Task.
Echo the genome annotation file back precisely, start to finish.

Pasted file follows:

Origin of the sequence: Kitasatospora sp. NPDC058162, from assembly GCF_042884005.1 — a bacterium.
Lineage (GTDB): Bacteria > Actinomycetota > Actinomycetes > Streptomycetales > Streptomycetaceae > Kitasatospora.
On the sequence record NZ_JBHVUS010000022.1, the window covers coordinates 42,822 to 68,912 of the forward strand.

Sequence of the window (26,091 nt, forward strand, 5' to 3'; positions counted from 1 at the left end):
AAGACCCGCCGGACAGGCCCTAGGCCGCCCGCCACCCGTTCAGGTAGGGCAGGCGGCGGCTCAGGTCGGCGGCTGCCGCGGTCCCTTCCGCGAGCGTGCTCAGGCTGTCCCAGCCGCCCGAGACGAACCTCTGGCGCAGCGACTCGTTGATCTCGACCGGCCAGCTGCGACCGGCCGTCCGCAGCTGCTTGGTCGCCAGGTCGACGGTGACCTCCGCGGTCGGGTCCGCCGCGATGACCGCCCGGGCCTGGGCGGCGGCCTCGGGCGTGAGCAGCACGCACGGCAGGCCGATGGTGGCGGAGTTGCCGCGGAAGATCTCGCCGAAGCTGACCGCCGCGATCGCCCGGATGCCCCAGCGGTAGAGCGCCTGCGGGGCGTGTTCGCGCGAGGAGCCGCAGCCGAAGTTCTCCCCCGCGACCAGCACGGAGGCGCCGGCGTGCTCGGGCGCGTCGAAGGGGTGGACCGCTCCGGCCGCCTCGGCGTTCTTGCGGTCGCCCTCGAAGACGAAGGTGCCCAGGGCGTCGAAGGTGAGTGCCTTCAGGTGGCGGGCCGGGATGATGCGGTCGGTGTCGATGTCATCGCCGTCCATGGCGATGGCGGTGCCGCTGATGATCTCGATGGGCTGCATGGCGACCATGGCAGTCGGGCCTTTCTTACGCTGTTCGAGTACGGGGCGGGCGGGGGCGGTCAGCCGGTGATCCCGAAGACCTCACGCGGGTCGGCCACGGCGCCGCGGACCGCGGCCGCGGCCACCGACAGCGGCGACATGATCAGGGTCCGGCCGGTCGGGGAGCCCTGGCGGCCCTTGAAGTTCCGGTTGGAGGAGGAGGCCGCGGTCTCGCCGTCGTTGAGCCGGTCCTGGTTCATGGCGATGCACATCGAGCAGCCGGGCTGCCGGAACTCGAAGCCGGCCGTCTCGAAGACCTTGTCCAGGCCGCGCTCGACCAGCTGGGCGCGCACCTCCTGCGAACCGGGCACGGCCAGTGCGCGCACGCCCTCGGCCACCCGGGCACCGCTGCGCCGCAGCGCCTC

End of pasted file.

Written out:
Origin of the sequence: Kitasatospora sp. NPDC058162, from assembly GCF_042884005.1 — a bacterium.
Lineage (GTDB): Bacteria > Actinomycetota > Actinomycetes > Streptomycetales > Streptomycetaceae > Kitasatospora.
On the sequence record NZ_JBHVUS010000022.1, the window covers coordinates 42,822 to 68,912 of the forward strand.

Sequence of the window (26,091 nt, forward strand, 5' to 3'; positions counted from 1 at the left end):
AAGACCCGCCGGACAGGCCCTAGGCCGCCCGCCACCCGTTCAGGTAGGGCAGGCGGCGGCTCAGGTCGGCGGCTGCCGCGGTCCCTTCCGCGAGCGTGCTCAGGCTGTCCCAGCCGCCCGAGACGAACCTCTGGCGCAGCGACTCGTTGATCTCGACCGGCCAGCTGCGACCGGCCGTCCGCAGCTGCTTGGTCGCCAGGTCGACGGTGACCTCCGCGGTCGGGTCCGCCGCGATGACCGCCCGGGCCTGGGCGGCGGCCTCGGGCGTGAGCAGCACGCACGGCAGGCCGATGGTGGCGGAGTTGCCGCGGAAGATCTCGCCGAAGCTGACCGCCGCGATCGCCCGGATGCCCCAGCGGTAGAGCGCCTGCGGGGCGTGTTCGCGCGAGGAGCCGCAGCCGAAGTTCTCCCCCGCGACCAGCACGGAGGCGCCGGCGTGCTCGGGCGCGTCGAAGGGGTGGACCGCTCCGGCCGCCTCGGCGTTCTTGCGGTCGCCCTCGAAGACGAAGGTGCCCAGGGCGTCGAAGGTGAGTGCCTTCAGGTGGCGGGCCGGGATGATGCGGTCGGTGTCGATGTCATCGCCGTCCATGGCGATGGCGGTGCCGCTGATGATCTCGATGGGCTGCATGGCGACCATGGCAGTCGGGCCTTTCTTACGCTGTTCGAGTACGGGGCGGGCGGGGGCGGTCAGCCGGTGATCCCGAAGACCTCACGCGGGTCGGCCACGGCGCCGCGGACCGCGGCCGCGGCCACCGACAGCGGCGACATGATCAGGGTCCGGCCGGTCGGGGAGCCCTGGCGGCCCTTGAAGTTCCGGTTGGAGGAGGAGGCCGCGGTCTCGCCGTCGTTGAGCCGGTCCTGGTTCATGGCGATGCACATCGAGCAGCCGGGCTGCCGGAACTCGAAGCCGGCCGTCTCGAAGACCTTGTCCAGGCCGCGCTCGACCAGCTGGGCGCGCACCTCCTGCGAACCGGGCACGGCCAGTGCGCGCACGCCCTCGGCCACCCGGGCACCGCTGCGCCGCAGCGCCTC